Roadside Attractions is a unique window exhibition space, located on a lonely stretch of Davenport Road at Christie Street. Programmed by artists Kate Vasyliw and Roy Kohn, under their collective name WeSee Inc ., the space has been host to artworks ranging from sculpture, to video, to kinetic installations. Local and international artists have exhibited work in the window gallery, which has been active since 2007.
The gallery got started simply because the window presented itself: the main-floor room, just behind the window, is Roy and Kate's studio. They'd been there for only a short while before their artist friends convinced them to transform it into an exhibition space. Their distinctive sign above the studio, which reads "Observation = Dismay" and features WeSee Inc's eyeball logo, went up first, as a way of marking the studio. "We thought we'd just try it out with some people that we knew," says Kate of starting the gallery.
After the first few calls for submissions, the space was beginning to take off. The pair noticed that people were finding the concept of a window gallery more easygoing than a regular white cube. Kate explains, "I've heard people say they get uncomfortable in art galleries. A window allows them to see artwork, but without that anxiety." The exhibitions are also accessible all the time, since the window's visible from the street.
The works displayed in the window are all site-specific. Artists submit proposals for works and installations that consider the entire space, and Kate and Roy meet with each artist before installation time, to discuss practical considerations. Each exhibition lasts for five weeks.
Besides the specifics of the window space, Roadside Attractions doesn't have a particular mandate toward certain kinds of art--the media used, and the conceptual concerns, vary wildly. "It's exciting to see how artists approach the small space. We love that it's all so different," says Kate. Since the two select works collaboratively, they don't always agree on what should be shown. "We've certainly had some fights about works," says Roy, but in general, they are open to artist's ideas. "Most of what's been rejected in the past was just not suitable for the space--like just hanging a painting. We want artists to consider the whole space."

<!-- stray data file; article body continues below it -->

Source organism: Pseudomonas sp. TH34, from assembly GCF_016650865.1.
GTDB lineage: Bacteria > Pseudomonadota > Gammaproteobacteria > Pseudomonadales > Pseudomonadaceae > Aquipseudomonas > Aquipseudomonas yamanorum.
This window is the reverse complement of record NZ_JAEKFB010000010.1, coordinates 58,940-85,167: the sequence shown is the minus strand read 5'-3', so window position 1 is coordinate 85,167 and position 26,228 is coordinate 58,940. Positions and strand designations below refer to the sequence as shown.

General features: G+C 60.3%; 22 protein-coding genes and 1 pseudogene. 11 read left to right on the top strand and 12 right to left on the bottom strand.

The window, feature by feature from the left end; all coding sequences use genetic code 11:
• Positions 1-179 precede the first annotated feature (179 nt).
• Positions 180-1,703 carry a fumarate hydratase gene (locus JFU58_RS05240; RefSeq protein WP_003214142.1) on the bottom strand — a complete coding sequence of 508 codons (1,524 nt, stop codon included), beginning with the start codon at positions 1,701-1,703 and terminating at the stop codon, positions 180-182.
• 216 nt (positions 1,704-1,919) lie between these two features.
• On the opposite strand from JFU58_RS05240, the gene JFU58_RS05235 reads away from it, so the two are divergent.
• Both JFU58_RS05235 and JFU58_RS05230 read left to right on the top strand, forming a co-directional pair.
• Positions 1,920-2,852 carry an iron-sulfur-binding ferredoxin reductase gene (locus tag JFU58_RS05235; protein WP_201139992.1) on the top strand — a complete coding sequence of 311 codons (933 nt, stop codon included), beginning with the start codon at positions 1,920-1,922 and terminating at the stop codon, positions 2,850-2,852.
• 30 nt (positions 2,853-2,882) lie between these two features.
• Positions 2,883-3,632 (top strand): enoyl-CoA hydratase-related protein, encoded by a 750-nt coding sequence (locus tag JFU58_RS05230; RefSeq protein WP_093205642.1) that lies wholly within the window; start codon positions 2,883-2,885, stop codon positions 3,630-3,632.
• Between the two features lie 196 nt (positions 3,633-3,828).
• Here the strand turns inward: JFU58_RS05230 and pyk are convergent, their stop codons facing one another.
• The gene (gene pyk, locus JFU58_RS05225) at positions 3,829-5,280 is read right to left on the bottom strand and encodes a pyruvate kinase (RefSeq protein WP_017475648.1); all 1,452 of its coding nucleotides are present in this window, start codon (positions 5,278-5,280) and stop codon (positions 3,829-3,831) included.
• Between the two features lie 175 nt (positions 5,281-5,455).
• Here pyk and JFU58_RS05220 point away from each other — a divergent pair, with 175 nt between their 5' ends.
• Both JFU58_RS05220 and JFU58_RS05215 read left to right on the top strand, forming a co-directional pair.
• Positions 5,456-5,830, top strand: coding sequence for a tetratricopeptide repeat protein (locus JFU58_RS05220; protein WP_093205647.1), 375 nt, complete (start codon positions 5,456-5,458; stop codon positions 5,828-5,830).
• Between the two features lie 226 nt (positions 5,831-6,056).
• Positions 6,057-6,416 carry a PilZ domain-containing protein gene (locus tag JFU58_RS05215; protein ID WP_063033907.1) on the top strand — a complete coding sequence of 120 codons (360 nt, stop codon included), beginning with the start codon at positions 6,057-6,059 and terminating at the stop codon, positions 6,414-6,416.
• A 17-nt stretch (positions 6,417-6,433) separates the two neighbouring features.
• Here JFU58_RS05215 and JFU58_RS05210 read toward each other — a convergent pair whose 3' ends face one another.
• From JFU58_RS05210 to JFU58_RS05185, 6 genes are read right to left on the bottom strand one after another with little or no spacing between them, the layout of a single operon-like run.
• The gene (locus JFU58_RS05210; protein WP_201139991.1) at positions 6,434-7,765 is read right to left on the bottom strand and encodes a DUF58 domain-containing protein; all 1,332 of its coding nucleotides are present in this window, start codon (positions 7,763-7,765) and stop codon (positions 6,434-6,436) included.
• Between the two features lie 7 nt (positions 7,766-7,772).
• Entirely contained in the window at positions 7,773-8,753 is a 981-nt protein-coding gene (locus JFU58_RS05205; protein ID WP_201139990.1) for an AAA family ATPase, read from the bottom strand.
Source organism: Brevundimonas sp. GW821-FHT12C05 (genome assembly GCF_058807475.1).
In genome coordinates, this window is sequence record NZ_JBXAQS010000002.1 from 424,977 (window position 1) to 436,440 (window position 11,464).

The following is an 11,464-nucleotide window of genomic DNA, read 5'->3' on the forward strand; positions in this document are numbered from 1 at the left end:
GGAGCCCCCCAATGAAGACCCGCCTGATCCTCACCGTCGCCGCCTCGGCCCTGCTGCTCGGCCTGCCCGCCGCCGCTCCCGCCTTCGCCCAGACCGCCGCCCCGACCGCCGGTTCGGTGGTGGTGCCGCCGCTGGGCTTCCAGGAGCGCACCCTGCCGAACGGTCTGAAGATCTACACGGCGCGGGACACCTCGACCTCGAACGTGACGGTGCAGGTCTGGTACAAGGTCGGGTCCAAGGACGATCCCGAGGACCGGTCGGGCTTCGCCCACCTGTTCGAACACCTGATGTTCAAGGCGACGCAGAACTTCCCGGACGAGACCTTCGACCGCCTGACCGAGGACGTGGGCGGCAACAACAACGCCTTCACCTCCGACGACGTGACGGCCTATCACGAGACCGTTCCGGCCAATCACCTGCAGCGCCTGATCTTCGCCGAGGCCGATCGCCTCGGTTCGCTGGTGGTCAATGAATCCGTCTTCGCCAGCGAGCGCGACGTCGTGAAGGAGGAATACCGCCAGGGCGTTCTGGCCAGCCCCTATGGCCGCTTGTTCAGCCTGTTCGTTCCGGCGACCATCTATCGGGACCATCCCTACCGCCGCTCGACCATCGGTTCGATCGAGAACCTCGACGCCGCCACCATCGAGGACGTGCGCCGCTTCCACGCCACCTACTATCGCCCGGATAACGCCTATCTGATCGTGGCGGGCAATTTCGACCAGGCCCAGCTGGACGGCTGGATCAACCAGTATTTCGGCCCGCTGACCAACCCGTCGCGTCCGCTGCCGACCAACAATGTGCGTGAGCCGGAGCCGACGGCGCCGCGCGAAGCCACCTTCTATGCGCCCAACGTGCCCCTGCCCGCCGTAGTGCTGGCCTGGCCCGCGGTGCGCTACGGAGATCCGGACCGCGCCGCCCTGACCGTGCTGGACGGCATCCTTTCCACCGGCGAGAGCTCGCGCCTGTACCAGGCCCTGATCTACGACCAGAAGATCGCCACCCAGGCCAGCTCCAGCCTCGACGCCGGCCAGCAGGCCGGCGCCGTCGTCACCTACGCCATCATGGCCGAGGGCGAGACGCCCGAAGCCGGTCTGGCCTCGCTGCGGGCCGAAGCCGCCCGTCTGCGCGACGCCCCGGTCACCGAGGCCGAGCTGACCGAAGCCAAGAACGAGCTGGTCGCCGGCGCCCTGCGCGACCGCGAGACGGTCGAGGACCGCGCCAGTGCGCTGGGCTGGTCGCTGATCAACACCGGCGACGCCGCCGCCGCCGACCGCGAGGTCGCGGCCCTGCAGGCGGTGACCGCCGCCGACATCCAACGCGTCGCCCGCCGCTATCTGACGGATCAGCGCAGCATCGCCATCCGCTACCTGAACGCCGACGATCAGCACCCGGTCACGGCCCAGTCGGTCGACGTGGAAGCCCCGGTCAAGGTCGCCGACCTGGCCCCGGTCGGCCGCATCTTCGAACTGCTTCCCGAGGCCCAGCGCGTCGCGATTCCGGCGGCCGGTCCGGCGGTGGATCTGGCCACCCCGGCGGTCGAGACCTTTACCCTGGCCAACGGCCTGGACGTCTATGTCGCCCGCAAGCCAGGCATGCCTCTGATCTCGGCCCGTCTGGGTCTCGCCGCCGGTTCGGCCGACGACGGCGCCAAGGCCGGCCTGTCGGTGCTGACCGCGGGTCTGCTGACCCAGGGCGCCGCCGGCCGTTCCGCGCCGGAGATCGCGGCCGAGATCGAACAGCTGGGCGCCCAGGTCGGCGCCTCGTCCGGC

Because of their other projects, the pair isn't fully devoted to running Roadside Attractions, and their lack of funding means programming and calls for submissions fluctuate. Kate jokes that it's a "mom-and-pop" gallery. Submissions are ongoing, but occasionally they advertise in listing services, and more proposals come in. "Right now we've got exhibitions planned up until 2012," says Roy.
One disadvantage to a window gallery is that it can be hard to get feedback. However, Roy and Kate have heard shouts of appreciation from cars as they're driving by, had notes slipped under the door, and have even occasionally overheard conversations from observers looking at the contents of the window, while working in the studio. Kate says, "When we can hear that people outside at the bus stop are talking about art, instead of about taxes or the weather, that's really rewarding."
The origin of the name "Roadside Attractions" is fairly evident for anyone who's walked by. The gallery's main audience is comprised of pedestrian passers-by, people waiting for the bus at the corner, and cars careening along Davenport. Roy also has a certain affection for what the phrase evokes: "When you're driving down a lonely Texas dirt road, and you see a sign advertising a two-headed cow or something, that's a Roadside Attraction." While the gallery's exhibitions are very different from freak farm animals, the underlying idea--something interesting and thought-provoking to look at on one's way someplace--rings true.
See also : The Best Window Displays in Toronto
Writing and photography by Elena Potter .
In Ontario, Canada, the recent introduction of a new sexual education curriculum has caused considerable controversy. This installation holds a mirror up to this controversy. Running until October 13, 2017, this storefront art space, is free and accessible from the street, so visiting hours are "as you like".